Design, Photography, & Fashion

Creating Concepts

Annie Leibovitz

Lesson time 17:52 min

Annie breaks down her process for developing imaginative and creative concepts for her photo shoots, sharing examples from Tess Gallagher, Amy Schumer, Keith Haring, Whoopi Goldberg, and more.*

Annie Leibovitz
Teaches Photography
Annie brings you into her studio and onto her shoots to teach you everything she knows about portraiture and telling stories through images.
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The Art Of The Photo

Annie Leibovitz was the first woman to be named chief photographer at Rolling Stone and the last person to take a portrait of John Lennon. In her first online photography class, Annie shows us that what makes a picture stunning isn’t the gear or technology—it’s the story. Annie teaches you her philosophy: how to develop concepts, work with subjects, shoot with natural light, and bring images to life in post-production. See the world through her eyes.


Students give MasterClass an average rating of 4.7 out of 5 stars.

She teaches by abstraction, asking you to embrace a way of looking that isn’t theoretical, but instead to explore humanity through your lens.

Details of the process - reaffirming you not only 'take' a photograph but you create the photograph. The raw image needs to be sculpted into how you remember it being their - especially the light.

I learnt that the concept is the most important thing - not the technical excellence

Seeing how relatable Annie Leibovitz is was a really special feeling. I'm inspired to put my fears aside and just go for it. And also to buy a 35mm lens.


Saima S.

I just love the fact that Annie, is not scared to be bold or ask her subject to be daring and be themselves. She makes them feel comfortable and is trusted. That is what I want to have, a total trust between the photographer and the subject. I feel it is necessary to get awesome shots. Enjoyed this class a lot.

Bridgid W.

This was a very powerful lesson for me - breaking ice! My neighbor who has just turned 70 and is really stunning and somebody that I have longed to photograph but did not know where to start - recently showed me a wardrobe that she had for the last 40 years and was about to “sell”... I asked first for her favorite photograph of herself and then we sat like two teenage girls and she told me the stories behind the outfits on the rack - even putting them on and modeling them for me while I clicked away happily. What an inspiration this lesson had proved to be - it has taken me two years to pluck up the courage just to ask my neighbor if I could take her photograph.....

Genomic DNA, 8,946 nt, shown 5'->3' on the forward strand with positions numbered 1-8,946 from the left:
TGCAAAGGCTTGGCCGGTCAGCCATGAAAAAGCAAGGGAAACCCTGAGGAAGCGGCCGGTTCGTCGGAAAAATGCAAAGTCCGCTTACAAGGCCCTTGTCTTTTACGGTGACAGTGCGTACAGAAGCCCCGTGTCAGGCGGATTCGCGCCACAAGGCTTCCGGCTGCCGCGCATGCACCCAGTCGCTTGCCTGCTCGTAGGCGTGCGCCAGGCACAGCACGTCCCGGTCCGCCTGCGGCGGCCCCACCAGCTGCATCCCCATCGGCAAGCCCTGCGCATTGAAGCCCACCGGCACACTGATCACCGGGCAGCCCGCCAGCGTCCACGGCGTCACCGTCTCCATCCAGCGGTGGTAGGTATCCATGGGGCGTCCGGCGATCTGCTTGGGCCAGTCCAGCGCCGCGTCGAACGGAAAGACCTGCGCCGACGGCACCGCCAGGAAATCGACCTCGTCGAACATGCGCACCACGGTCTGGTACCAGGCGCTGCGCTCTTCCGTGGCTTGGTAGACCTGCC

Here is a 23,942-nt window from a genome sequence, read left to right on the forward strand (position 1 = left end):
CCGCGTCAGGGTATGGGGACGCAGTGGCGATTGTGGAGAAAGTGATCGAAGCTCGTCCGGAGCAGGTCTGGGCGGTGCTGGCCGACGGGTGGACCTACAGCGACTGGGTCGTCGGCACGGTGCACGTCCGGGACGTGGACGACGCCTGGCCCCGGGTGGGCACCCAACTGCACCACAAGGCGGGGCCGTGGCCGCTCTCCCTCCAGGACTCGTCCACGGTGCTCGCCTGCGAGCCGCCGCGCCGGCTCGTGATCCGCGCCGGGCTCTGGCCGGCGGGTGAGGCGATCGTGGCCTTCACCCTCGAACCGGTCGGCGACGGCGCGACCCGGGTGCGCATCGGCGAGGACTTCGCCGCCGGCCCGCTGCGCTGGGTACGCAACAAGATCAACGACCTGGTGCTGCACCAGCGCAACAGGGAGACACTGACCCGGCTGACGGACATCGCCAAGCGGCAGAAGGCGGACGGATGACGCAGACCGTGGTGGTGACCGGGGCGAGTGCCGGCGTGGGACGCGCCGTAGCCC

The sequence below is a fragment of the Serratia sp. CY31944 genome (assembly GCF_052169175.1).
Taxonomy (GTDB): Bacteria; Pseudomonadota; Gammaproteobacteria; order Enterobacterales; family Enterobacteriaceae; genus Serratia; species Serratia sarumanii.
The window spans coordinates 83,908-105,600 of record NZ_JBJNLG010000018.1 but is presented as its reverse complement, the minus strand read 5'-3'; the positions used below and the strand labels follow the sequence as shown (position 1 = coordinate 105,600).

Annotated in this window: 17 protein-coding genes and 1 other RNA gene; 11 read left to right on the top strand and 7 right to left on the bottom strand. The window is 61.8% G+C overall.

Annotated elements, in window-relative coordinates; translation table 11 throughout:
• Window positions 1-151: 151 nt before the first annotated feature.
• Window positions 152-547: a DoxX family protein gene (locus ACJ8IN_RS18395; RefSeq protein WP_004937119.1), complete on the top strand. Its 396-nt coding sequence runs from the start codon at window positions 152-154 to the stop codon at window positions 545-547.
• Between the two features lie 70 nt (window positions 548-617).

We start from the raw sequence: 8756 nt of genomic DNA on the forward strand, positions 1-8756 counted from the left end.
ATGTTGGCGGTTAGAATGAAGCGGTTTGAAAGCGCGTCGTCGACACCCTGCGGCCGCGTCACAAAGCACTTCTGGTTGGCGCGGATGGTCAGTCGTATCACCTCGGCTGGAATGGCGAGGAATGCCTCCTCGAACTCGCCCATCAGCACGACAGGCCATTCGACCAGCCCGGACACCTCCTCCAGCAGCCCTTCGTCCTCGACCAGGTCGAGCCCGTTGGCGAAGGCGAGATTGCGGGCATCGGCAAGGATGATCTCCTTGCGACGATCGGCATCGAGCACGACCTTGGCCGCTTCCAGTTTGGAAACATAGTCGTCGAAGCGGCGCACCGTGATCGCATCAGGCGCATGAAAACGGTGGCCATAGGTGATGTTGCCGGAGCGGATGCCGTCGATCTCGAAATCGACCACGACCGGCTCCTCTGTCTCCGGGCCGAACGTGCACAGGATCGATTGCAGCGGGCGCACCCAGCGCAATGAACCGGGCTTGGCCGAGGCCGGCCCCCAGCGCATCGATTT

A fellow student

I absolutely love the concept of raw photography and how to find new inspiration.

Brandi M.

She made me think of a photograph I took of my son one summer day after he had painted his binoculars and looked through them. There was only a quarter of a circle around one of his eyes and he was laughing. I still to this day see that photo as one of my favorites because as I was looking through a lens, there's a brief moment where you understand he was looking through something too...but who knows what he saw and what he was thinking, just that small quarter-circle of paint is left there around his eye.

A fellow student

i also pictured a gentleman in our church, as he was picking his banjo. natural for him to not worry about posing, just doing his thing and was there to catch it

A fellow student

wow! loved this lesson because ive always taken pictures in this natural thought. i have photographed my grandfather recently and had this raw, looking back at his younger self kind of mindset. the only way to get him to not give a grimace or a goofy look was to catch him just watching tv and drinking his beloved coffee

Andrea P.

Some people have a misconception that being a photographer is easy. Especially today, when everyone is capable of shooting "good" photos with their smartphones. But, photography is so much more than that. I feel that this lesson is really important because it's about thinking about the subject and creating a concept, a story. Research is key in any art form. Research and practice.

Gretchen B.

Just finished the second video. So far I'm really enjoying learning about the history of her photos, and what inspired them.

Barbara D.

The idea of the concept as emanating from the subject is really important. This emanation can begin through the research one does, which Annie suggests is vital. It can also emerge through the interactions one has in the photographic events.

William P.

Just finished listening to Annie talk about how her photographic style with her subjects developed. I get what she's talking about when she talks about her conflict over picking an image to represent someone. Who are we if not different phases of rising personas? Sometimes we're trying out gestures, clothing styles, friends as experiments to find out who we might be, who we might want to become. These are all sort of soundings to find out more about ourselves and what our potential is. So I think it's a useful part of portraiture to try and capture when you see a glimmering of that possible self developing in another person.